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Metra hopes to swing $17M savings on 21 new rail cars

A Metra train pulls away from a train station. | File photo

Metra hopes to roll out more new rail cars at a faster clip and at a cheaper rate than originally anticipated under a $2.4 billion modernization plan that’s expected to be tweaked following a state-funding logjam.

Twenty-one new rail cars could join Metra’s fleet in early 2018 under a deal now under negotiation with Virginia Railway Express and Japanese rolling stock manufacturer Nippon Sharyo, Metra CEO Don Orseno said Tuesday.

Metra hopes to snag the cars for $2.5 million each — $800,000 less per car than originally budgeted in Metra’s 10-year plan to upgrade the oldest fleet among peers, Orseno said. That would represent a total savings of nearly $17 million.

“We believe we will get the cars quicker, and there will be more cars than we originally thought at a less expensive price, which is a savings to our customers and taxpayers,’’ Orseno said. “You can’t get much better than that.”

The road to the potential $17 million in savings evolved as Metra tried to adjust to the state’s decision last year to place on hold $300 million in funding that Metra had baked into its 10-year modernization plan, officials said.

Along the way Metra discovered that Virginia Railway had been purchasing rail cars from Nippon Sharyo that were compatible with Metra’s rail cars, and that Virginia Railway did not expect to exercise its remaining option for 21 cars.

Metra now hopes to buy the option for those 21 cars. “It was just a real good find for us,” Orseno said.

In addition, Orseno said, Metra is trying to find used rail cars that are newer than some Metra cars with more than 60 years on them and then rehab them.

“We have 60-year-old cars,” Orseno said. “If we can get 30-year-old cars and rehab them, that’s great. That’s a win-win for everybody.”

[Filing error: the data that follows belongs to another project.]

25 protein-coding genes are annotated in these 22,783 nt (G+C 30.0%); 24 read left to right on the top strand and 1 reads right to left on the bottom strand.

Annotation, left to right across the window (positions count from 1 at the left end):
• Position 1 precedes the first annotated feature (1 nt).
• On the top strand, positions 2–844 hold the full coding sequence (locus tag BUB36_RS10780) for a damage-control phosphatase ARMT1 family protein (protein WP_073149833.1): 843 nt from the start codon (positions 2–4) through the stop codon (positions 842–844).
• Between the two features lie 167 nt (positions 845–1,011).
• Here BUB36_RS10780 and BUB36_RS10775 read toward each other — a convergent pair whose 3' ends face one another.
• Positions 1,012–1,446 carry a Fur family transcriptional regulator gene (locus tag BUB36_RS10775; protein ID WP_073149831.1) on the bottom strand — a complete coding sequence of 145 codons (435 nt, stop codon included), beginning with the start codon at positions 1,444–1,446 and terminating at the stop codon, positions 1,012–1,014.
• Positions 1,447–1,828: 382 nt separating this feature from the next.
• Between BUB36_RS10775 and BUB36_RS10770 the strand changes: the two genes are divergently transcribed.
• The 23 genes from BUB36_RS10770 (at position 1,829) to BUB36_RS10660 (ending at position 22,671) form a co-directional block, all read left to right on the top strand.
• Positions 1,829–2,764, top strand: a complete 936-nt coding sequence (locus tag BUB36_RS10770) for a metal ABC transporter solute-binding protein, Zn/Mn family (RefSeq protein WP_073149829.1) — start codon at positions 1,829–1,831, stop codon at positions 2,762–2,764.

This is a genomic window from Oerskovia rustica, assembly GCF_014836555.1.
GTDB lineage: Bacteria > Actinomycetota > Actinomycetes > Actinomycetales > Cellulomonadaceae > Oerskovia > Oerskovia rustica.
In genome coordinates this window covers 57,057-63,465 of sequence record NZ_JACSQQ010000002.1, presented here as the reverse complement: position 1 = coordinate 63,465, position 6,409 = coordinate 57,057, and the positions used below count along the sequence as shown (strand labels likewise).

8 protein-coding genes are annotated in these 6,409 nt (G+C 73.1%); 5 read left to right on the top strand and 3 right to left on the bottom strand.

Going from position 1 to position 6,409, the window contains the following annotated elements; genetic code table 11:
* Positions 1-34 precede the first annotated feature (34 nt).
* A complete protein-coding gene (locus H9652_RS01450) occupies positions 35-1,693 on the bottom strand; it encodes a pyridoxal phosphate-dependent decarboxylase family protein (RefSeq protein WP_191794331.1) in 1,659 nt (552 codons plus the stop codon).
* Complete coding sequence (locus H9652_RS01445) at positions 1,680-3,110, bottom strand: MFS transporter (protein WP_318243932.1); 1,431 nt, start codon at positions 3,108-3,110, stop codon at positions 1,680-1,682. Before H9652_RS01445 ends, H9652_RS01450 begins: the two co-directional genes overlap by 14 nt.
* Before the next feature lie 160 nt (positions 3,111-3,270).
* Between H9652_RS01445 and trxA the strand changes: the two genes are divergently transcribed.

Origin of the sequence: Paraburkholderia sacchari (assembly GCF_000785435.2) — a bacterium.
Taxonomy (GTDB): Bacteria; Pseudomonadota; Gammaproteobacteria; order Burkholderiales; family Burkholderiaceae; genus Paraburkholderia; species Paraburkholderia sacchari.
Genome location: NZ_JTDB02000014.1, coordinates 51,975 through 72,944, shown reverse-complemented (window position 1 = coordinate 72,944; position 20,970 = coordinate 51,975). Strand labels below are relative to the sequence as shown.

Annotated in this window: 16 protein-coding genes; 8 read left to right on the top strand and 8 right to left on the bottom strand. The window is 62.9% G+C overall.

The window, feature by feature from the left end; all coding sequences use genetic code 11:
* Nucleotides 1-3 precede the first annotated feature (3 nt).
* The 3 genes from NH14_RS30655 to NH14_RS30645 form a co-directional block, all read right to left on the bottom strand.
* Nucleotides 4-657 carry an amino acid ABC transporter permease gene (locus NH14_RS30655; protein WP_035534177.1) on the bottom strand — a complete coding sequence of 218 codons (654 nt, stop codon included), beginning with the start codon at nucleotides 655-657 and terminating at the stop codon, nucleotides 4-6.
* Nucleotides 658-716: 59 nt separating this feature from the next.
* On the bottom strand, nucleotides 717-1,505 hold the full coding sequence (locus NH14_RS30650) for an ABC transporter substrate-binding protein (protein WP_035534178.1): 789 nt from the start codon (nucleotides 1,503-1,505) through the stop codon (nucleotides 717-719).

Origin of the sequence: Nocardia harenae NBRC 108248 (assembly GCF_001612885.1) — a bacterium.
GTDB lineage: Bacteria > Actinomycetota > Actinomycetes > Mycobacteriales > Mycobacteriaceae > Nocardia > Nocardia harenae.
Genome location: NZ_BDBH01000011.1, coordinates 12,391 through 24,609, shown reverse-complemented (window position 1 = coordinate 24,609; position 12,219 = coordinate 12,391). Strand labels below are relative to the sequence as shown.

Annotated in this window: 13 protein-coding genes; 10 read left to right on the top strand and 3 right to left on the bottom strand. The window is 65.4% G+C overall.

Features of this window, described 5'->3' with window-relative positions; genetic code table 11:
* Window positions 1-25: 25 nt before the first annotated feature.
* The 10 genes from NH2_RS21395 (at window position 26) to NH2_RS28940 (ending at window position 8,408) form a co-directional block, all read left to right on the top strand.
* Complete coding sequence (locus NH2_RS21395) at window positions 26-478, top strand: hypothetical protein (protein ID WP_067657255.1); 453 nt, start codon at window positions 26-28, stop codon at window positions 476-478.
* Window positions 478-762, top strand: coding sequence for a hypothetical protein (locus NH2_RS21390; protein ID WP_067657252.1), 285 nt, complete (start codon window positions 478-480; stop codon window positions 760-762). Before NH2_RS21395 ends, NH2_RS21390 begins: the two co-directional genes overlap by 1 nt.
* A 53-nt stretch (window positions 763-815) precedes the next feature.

Metra unveiled its 10-year plan to upgrade its fleet and bankroll other improvements in 2014, saying that 10 consecutive years of fare increases would probably be needed to fund it. Two fare increases have since followed.

Despite the potential savings in the deal under negotiation, Orseno said it was too early to say if a third fare increase would be needed in 2017.

Because of the Virginia Railway developments, Metra is pulling back a February request for proposals to design and produce 367 new rail cars by 2024, the first 10 of which would have been due in 2018, Orseno said.

The 21 new rail cars would be the first purchased under Metra’s $2.4 billion modernization plan to upgrade its fleet. The program also includes a federally mandated safety technology called “positive train control,” as well as covering typical 3 percent annual increases in operating costs.

Eventually Metra expects to issue bonds “or some other funding mechanism” to bankroll the plan and the remaining rail car and locomotive purchases, but it is currently “regrouping” because of the latest developments, Orseno said.

Concerning the $300 million in funding expected from the state, Orseno said, “I’m not saying it won’t happen. I’m sure everyone can come together and come up with a solution. But since it hasn’t happened, we have to rethink our strategies.”